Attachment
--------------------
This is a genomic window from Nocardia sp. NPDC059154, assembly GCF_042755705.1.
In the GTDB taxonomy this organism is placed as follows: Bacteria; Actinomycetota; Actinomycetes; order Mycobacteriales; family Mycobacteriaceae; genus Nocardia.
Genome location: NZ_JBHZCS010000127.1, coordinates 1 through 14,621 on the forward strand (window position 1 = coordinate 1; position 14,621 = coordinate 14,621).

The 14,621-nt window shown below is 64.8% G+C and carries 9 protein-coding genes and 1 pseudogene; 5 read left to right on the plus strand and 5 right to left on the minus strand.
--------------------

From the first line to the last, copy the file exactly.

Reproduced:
This is a genomic window from Nocardia sp. NPDC059154, assembly GCF_042755705.1.
In the GTDB taxonomy this organism is placed as follows: Bacteria; Actinomycetota; Actinomycetes; order Mycobacteriales; family Mycobacteriaceae; genus Nocardia.
Genome location: NZ_JBHZCS010000127.1, coordinates 1 through 14,621 on the forward strand (window position 1 = coordinate 1; position 14,621 = coordinate 14,621).

The 14,621-nt window shown below is 64.8% G+C and carries 9 protein-coding genes and 1 pseudogene; 5 read left to right on the plus strand and 5 right to left on the minus strand.